My name is Amy Hanson.  I live in Minneapolis, Minnesota, which has a nationally recognized library system. Every week I bring my son to story time at our local branch library to read stories, sing songs, and play with friends. We can check books out to read at home, in addition to those we have in our personal library. For his second birthday, we decided to do a book drive for the African Library Project to share his love of reading with kids that do not have such easy access to books.

 He is too young to understand now, (and didn’t miss all the toys that usually come with a birthday party!) but I believe one day he will be happy to know that he helped send books to a place where they were so needed.

In 2009, I spent six months working with the ALP partners in Botswana and saw firsthand the profound impact these libraries had on both students and communities. Each week, I would travel to primary schools in the Southern Region to visit libraries and learn what was working well and in what areas they needed help. People were excited to tell us how the library had impacted their lives or share their favorite book. Many of the libraries showcased culture corners and student artwork and were gathering spaces for people as well as books. The libraries were sources of pride for the communities and people held them in great respect.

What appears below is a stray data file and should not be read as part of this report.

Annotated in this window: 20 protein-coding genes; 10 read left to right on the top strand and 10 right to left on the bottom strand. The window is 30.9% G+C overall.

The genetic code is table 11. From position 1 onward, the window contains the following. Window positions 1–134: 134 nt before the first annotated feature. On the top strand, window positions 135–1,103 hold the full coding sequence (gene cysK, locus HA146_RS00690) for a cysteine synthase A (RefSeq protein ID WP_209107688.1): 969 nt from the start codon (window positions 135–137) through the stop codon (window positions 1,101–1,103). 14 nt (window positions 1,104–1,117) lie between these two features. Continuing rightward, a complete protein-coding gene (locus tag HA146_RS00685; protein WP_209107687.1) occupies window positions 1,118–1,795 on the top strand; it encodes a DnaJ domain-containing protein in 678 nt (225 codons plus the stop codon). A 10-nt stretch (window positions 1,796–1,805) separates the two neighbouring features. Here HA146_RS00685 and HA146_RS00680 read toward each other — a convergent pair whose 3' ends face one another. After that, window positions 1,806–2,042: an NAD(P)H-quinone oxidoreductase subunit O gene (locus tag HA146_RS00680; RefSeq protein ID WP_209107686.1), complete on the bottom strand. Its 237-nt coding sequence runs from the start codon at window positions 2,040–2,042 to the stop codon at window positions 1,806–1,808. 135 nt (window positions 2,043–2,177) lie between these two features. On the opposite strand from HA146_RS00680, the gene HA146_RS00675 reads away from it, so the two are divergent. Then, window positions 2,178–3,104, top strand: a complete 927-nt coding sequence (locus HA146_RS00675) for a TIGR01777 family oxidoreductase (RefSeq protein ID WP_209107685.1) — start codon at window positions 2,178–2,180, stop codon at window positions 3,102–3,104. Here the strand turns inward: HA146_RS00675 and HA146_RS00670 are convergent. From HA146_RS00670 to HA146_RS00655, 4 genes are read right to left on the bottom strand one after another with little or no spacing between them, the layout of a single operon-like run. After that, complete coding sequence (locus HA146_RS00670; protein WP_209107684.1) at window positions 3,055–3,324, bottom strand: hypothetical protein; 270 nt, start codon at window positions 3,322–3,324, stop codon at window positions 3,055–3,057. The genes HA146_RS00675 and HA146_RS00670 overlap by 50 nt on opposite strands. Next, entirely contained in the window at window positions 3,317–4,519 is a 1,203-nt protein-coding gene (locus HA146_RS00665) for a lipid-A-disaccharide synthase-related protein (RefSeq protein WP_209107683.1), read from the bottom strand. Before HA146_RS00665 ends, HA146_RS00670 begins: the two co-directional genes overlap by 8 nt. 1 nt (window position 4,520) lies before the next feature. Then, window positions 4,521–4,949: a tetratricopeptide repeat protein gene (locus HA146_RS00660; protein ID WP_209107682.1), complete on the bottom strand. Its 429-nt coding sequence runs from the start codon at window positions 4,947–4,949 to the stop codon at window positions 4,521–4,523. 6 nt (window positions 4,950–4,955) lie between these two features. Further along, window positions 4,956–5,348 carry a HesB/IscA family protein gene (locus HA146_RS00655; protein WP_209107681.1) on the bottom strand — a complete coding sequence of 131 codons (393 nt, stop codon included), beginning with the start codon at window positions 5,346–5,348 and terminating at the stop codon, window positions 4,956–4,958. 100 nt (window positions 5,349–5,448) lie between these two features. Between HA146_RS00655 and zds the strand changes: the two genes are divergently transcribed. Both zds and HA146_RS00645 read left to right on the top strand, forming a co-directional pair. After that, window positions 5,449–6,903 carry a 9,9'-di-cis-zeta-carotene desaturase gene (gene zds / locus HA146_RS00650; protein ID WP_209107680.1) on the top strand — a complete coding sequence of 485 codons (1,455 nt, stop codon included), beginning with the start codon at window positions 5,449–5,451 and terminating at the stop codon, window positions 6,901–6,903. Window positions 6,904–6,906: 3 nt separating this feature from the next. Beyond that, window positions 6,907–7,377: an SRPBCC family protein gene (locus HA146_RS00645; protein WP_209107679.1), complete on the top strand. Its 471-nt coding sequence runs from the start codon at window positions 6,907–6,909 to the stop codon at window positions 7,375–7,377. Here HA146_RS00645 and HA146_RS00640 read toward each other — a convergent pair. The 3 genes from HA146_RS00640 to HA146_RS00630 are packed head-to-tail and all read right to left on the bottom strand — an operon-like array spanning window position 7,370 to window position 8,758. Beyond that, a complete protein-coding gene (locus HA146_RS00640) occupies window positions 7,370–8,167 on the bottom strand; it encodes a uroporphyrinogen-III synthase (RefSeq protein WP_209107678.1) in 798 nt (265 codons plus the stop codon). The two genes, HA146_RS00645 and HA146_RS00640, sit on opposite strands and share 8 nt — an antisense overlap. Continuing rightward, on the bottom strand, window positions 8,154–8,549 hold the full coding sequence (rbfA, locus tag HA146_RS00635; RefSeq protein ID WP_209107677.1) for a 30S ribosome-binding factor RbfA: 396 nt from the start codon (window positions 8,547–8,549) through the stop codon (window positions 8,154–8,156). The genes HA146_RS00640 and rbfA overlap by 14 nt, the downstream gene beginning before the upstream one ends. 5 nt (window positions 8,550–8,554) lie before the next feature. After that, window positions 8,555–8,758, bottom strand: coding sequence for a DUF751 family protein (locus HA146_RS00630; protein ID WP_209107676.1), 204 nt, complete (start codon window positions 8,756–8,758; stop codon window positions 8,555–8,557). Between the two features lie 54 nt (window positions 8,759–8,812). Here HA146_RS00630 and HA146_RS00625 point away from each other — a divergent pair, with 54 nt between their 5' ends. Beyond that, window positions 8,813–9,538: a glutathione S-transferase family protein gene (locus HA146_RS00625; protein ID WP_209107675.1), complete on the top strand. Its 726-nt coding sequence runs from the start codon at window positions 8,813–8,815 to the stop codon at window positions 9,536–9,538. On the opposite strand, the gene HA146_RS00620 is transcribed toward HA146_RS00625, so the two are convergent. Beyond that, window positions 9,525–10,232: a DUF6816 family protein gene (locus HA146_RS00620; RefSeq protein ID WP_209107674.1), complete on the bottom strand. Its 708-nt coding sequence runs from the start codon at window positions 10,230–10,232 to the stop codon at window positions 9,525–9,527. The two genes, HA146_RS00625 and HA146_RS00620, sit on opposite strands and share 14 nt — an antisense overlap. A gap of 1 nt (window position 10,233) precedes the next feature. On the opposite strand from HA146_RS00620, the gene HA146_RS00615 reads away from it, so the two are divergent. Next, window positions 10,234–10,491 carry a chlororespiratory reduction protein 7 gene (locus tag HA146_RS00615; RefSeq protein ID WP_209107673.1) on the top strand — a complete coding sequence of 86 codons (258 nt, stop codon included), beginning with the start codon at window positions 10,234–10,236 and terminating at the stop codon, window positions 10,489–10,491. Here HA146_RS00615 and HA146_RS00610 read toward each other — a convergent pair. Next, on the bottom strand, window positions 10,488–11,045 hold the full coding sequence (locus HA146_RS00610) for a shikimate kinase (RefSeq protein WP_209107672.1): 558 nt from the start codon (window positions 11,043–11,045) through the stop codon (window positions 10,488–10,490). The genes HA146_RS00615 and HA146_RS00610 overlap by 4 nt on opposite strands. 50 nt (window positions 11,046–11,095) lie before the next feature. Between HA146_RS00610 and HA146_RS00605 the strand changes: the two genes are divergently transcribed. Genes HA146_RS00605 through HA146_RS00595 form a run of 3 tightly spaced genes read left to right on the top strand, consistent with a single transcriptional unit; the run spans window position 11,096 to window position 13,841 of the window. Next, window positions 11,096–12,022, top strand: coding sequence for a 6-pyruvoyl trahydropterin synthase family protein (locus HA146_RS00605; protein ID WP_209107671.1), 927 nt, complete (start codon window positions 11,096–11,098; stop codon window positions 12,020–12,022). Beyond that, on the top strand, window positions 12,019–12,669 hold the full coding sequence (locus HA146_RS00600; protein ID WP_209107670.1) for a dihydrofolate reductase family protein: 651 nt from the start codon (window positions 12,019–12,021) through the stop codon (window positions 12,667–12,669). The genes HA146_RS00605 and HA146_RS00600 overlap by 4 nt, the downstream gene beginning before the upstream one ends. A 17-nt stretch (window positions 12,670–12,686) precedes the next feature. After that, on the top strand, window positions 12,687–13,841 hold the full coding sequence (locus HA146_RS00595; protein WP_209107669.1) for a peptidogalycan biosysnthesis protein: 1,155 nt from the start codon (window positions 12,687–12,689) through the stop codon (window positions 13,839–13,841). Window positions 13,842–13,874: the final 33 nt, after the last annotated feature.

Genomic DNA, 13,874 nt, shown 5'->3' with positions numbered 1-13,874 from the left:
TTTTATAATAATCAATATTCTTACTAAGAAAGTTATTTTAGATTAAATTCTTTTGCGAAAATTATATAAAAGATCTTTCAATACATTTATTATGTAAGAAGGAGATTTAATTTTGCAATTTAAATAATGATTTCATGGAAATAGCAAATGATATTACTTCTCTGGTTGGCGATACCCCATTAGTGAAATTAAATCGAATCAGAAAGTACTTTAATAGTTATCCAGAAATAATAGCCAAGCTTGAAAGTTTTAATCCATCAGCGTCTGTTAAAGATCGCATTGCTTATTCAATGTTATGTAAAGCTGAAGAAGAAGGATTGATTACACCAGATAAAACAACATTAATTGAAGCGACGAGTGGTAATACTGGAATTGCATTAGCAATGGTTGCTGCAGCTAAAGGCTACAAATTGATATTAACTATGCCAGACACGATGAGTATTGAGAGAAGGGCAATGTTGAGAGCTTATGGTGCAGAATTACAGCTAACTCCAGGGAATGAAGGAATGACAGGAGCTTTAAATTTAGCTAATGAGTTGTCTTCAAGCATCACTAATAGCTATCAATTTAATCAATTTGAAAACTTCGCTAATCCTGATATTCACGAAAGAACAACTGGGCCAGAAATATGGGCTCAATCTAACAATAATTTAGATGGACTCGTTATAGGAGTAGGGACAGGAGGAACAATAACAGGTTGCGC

As a librarian, I value libraries and truly believe in the impact they have on lives, but it was a humbling experience to work with these communities. One of the common things I heard was that people wanted to develop a “culture of reading” because they knew the importance of education in making better lives for their children. Many elders regretted they never had access to books and were so happy that their grandchildren would have opportunities they couldn’t even imagine. These libraries that American volunteers and ALP helped start were incredibly important parts of the community and held in high regard because people knew they offered opportunities for better lives.

In the United States, most of us have grown up with libraries and often take them for granted. The people of Botswana helped me to remember the power that libraries have in opening doors in people’s lives and the magic that can be found in books. Although we are thousands of miles away, we can have an amazing impact on the lives of so many just by collecting books and sending them to people who don’t have any.